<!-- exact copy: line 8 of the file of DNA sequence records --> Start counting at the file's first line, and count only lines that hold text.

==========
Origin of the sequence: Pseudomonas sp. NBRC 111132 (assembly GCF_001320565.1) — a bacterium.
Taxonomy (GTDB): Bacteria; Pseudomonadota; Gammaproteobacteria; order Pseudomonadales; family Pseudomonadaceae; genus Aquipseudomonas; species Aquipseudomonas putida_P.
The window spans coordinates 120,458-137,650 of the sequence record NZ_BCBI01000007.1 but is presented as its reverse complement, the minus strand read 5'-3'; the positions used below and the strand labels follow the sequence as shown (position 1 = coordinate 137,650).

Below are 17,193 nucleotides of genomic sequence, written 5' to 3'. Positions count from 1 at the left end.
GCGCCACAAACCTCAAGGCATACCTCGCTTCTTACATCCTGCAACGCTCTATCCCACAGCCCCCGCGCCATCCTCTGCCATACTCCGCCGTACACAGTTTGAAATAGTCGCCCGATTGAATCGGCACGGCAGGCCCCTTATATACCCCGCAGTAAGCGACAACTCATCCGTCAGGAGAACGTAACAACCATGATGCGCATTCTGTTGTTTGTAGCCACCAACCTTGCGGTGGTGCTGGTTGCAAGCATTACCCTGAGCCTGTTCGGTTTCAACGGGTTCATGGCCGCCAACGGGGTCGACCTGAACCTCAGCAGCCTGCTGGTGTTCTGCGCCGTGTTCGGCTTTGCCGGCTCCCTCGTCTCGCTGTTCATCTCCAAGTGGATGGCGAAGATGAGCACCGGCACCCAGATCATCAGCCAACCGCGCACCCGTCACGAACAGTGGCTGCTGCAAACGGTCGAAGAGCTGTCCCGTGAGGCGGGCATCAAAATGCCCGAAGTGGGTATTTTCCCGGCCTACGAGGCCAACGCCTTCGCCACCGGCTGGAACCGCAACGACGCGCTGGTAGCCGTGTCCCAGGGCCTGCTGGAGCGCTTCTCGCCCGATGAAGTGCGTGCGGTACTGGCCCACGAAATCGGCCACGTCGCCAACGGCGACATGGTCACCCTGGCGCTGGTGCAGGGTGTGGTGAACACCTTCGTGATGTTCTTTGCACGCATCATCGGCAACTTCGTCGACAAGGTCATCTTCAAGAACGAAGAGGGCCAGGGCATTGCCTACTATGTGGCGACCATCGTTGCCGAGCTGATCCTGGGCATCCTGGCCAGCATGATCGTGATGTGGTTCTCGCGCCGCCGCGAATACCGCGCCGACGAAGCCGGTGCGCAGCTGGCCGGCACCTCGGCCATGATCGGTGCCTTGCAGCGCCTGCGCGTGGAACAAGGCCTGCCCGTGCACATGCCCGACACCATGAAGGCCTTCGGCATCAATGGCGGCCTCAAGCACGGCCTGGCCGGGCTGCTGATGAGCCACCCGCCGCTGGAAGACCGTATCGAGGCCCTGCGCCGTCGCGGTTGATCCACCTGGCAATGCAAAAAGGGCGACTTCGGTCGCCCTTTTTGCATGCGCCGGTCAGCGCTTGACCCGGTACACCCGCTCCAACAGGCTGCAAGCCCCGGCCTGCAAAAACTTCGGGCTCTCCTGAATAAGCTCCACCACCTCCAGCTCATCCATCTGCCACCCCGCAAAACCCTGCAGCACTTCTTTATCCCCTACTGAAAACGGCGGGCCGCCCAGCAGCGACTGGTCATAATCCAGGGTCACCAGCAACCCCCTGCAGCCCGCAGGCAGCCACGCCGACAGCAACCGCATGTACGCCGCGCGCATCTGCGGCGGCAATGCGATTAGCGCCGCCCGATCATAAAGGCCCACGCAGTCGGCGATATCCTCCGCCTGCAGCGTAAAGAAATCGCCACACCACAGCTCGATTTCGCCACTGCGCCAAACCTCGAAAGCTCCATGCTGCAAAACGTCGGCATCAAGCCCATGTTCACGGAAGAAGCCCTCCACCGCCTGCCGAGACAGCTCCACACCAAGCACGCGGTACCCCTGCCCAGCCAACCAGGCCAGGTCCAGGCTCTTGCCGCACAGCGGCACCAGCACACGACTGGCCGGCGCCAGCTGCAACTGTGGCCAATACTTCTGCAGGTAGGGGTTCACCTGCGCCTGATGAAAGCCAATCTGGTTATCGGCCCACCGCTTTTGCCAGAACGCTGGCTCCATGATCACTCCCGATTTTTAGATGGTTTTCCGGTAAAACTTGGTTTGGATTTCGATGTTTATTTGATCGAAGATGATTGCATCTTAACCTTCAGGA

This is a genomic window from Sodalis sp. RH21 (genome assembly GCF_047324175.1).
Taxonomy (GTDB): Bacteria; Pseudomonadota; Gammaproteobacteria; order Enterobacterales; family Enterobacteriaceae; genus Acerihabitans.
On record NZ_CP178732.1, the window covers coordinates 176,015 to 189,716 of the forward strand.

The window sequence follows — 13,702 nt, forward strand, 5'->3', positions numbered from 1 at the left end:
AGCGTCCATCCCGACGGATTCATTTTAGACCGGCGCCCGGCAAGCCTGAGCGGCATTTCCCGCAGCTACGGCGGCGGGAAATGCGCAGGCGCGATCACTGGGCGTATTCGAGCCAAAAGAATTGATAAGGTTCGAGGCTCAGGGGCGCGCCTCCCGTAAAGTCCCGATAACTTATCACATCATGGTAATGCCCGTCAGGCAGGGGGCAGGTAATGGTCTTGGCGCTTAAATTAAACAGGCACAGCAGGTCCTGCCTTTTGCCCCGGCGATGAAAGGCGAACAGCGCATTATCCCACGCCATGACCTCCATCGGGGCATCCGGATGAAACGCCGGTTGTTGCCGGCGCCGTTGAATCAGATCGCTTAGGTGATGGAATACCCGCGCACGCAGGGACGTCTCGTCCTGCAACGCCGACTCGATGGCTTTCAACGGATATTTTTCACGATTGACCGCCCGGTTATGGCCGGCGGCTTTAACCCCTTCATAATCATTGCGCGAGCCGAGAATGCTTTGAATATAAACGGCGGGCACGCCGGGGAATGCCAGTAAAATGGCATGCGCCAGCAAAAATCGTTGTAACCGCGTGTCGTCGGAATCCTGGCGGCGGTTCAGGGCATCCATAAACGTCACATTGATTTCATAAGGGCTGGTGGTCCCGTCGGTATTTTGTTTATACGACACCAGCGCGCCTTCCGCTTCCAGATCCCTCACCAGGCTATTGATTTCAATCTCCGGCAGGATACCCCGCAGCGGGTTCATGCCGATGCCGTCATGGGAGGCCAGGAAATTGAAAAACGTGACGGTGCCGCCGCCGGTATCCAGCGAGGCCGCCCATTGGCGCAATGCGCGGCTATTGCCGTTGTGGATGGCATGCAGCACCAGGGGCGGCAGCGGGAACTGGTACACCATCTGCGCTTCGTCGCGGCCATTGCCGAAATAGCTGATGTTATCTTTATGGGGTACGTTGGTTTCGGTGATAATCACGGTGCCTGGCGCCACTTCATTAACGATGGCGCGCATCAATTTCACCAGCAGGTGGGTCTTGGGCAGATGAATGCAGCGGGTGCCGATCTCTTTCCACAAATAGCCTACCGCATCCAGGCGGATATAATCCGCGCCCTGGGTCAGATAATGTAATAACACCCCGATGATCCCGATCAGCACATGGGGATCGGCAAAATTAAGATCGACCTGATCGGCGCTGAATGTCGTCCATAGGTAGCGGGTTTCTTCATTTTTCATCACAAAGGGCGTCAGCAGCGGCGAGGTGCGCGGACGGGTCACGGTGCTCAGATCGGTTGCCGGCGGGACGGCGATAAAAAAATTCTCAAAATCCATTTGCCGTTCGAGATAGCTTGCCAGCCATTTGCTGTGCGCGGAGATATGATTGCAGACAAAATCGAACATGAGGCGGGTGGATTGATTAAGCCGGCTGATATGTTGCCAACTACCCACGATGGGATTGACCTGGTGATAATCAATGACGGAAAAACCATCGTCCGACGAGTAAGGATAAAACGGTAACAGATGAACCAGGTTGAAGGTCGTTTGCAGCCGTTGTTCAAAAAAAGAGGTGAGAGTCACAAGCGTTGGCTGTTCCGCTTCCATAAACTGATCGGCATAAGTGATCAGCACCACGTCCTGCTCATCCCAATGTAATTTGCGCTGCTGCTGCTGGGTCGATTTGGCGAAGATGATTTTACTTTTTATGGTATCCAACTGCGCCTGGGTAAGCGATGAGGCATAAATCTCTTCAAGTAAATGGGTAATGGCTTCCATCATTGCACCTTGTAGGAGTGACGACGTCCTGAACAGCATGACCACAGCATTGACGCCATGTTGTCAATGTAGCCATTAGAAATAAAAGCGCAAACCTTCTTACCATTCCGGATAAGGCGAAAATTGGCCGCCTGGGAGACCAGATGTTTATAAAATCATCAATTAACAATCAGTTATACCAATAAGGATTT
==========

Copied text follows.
On record NZ_CP178732.1, the window covers coordinates 176,015 to 189,716 of the forward strand.